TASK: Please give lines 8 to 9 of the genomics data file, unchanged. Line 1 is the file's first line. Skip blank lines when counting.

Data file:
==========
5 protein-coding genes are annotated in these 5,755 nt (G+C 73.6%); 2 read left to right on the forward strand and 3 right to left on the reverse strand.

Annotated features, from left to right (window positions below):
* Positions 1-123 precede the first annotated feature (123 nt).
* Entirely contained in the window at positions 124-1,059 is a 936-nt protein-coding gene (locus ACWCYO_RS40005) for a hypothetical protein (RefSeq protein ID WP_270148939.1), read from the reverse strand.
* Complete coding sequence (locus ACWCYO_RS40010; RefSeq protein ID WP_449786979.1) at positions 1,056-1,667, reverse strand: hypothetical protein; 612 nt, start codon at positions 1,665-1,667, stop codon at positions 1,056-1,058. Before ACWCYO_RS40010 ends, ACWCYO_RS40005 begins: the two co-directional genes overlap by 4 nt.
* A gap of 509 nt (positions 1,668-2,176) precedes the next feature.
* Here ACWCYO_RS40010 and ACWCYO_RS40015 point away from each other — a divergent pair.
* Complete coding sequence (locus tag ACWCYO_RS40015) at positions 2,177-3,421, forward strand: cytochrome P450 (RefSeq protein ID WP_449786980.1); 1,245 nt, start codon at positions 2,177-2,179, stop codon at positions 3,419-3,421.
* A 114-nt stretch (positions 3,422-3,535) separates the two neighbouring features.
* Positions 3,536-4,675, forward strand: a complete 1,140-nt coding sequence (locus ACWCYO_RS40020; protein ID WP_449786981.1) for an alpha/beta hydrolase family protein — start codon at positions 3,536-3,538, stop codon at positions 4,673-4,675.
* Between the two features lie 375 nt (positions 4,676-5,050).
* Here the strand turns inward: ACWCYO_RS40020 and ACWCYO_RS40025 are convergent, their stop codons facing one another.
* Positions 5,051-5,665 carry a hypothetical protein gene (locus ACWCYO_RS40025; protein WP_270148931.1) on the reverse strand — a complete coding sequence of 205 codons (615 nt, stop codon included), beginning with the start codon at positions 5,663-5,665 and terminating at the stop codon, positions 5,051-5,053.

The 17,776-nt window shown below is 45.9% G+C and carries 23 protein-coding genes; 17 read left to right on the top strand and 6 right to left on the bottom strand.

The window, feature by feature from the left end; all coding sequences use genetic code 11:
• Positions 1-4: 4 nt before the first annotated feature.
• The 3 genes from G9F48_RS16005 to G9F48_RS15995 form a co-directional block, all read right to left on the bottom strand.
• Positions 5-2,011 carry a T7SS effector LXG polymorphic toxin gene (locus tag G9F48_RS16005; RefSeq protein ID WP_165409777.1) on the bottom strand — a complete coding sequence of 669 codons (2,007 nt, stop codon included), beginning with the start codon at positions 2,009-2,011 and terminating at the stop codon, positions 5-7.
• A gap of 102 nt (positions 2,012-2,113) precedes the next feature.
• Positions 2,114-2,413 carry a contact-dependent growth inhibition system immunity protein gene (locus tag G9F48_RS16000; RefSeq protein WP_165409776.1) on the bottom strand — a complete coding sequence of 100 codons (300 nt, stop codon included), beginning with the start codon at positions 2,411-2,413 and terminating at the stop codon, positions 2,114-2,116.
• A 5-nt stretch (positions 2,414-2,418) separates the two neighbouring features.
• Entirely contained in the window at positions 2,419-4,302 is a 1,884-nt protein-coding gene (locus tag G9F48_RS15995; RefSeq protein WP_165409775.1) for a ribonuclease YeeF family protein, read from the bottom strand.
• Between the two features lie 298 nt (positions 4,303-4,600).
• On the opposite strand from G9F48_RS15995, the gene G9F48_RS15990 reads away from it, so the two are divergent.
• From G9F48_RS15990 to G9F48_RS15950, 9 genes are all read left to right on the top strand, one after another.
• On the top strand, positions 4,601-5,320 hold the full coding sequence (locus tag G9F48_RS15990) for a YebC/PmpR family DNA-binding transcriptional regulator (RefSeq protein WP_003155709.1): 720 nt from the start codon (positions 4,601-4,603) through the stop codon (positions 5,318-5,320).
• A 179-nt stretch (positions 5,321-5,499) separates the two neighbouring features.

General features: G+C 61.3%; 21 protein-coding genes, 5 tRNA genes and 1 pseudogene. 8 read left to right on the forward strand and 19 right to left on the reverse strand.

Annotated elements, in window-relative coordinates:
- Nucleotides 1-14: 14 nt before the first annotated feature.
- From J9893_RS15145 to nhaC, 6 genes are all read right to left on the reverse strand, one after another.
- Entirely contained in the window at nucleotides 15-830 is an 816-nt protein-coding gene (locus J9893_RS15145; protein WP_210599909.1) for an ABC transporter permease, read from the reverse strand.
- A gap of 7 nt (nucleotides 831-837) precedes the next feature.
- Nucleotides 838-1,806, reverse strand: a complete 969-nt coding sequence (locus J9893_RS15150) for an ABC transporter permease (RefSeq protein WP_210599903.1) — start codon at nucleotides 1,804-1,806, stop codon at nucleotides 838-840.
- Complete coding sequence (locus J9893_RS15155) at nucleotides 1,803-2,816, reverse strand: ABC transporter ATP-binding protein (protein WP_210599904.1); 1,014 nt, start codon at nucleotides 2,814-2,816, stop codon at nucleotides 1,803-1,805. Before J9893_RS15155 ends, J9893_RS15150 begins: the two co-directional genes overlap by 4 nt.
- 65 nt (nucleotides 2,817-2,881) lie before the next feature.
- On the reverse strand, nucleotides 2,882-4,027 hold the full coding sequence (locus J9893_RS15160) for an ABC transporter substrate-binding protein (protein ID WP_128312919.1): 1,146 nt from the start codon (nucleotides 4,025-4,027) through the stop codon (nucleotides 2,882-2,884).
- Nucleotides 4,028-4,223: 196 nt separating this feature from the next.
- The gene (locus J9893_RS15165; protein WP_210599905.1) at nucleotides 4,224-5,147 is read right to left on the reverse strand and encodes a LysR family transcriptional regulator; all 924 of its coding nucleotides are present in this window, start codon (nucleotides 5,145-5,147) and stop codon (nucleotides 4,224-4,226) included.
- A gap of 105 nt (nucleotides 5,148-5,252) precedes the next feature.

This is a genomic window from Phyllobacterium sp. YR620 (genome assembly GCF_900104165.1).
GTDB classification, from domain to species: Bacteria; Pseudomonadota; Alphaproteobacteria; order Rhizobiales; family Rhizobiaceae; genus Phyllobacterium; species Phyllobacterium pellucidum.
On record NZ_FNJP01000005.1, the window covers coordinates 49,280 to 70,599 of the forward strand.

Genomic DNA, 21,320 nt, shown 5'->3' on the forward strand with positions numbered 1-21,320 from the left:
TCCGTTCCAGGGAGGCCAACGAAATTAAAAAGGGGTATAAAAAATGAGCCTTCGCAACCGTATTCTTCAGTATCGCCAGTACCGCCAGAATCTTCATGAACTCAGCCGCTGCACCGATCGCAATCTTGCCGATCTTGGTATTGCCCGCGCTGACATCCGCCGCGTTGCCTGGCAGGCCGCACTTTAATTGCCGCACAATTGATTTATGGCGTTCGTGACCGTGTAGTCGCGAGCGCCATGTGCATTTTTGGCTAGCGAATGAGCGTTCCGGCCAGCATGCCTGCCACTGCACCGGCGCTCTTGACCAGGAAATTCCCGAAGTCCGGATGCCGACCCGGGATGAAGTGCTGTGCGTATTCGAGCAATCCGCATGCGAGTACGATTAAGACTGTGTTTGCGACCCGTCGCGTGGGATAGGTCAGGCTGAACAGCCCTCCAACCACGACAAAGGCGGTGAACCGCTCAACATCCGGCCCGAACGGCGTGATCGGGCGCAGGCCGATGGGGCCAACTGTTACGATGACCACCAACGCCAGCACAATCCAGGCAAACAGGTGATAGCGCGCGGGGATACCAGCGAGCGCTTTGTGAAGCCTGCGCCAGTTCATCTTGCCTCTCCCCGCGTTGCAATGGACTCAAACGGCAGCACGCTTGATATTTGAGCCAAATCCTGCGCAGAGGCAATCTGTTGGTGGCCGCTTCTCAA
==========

* Complete coding sequence (locus tag ACWCYO_RS40015) at positions 2,177-3,421, forward strand: cytochrome P450 (RefSeq protein ID WP_449786980.1); 1,245 nt, start codon at positions 2,177-2,179, stop codon at positions 3,419-3,421.
* A 114-nt stretch (positions 3,422-3,535) separates the two neighbouring features.